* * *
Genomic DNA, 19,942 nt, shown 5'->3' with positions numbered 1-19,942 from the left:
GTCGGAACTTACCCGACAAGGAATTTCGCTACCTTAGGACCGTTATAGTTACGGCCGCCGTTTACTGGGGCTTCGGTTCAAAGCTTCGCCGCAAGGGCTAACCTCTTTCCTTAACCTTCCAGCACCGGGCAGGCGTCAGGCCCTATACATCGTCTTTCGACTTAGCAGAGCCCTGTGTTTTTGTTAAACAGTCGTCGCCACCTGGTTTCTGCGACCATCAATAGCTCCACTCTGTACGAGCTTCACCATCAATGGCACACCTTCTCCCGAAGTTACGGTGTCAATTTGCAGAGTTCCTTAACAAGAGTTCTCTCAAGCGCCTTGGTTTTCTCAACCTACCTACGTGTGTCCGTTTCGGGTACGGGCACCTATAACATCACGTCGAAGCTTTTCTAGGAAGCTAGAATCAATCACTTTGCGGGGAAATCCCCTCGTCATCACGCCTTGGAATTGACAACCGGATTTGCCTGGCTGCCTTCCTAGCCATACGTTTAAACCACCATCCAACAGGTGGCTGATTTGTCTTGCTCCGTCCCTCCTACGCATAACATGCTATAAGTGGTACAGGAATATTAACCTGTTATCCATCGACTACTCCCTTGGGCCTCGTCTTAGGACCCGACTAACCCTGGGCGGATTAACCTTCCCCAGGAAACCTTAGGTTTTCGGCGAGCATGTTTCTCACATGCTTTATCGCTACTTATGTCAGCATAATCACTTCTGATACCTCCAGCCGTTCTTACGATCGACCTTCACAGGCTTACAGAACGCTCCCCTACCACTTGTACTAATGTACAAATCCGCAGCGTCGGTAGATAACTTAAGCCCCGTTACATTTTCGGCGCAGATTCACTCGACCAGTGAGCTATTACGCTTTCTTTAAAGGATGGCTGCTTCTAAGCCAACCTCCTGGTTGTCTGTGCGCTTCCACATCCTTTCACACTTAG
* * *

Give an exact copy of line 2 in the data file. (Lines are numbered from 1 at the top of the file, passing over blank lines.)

GTCGGAACTTACCCGACAAGGAATTTCGCTACCTTAGGACCGTTATAGTTACGGCCGCCGTTTACTGGGGCTTCGGTTCAAAGCTTCGCCGCAAGGGCTAACCTCTTTCCTTAACCTTCCAGCACCGGGCAGGCGTCAGGCCCTATACATCGTCTTTCGACTTAGCAGAGCCCTGTGTTTTTGTTAAACAGTCGTCGCCACCTGGTTTCTGCGACCATCAATAGCTCCACTCTGTACGAGCTTCACCATCAATGGCACACCTTCTCCCGAAGTTACGGTGTCAATTTGCAGAGTTCCTTAACAAGAGTTCTCTCAAGCGCCTTGGTTTTCTCAACCTACCTACGTGTGTCCGTTTCGGGTACGGGCACCTATAACATCACGTCGAAGCTTTTCTAGGAAGCTAGAATCAATCACTTTGCGGGGAAATCCCCTCGTCATCACGCCTTGGAATTGACAACCGGATTTGCCTGGCTGCCTTCCTAGCCATACGTTTAAACCACCATCCAACAGGTGGCTGATTTGTCTTGCTCCGTCCCTCCTACGCATAACATGCTATAAGTGGTACAGGAATATTAACCTGTTATCCATCGACTACTCCCTTGGGCCTCGTCTTAGGACCCGACTAACCCTGGGCGGATTAACCTTCCCCAGGAAACCTTAGGTTTTCGGCGAGCATGTTTCTCACATGCTTTATCGCTACTTATGTCAGCATAATCACTTCTGATACCTCCAGCCGTTCTTACGATCGACCTTCACAGGCTTACAGAACGCTCCCCTACCACTTGTACTAATGTACAAATCCGCAGCGTCGGTAGATAACTTAAGCCCCGTTACATTTTCGGCGCAGATTCACTCGACCAGTGAGCTATTACGCTTTCTTTAAAGGATGGCTGCTTCTAAGCCAACCTCCTGGTTGTCTGTGCGCTTCCACATCCTTTCACACTTAG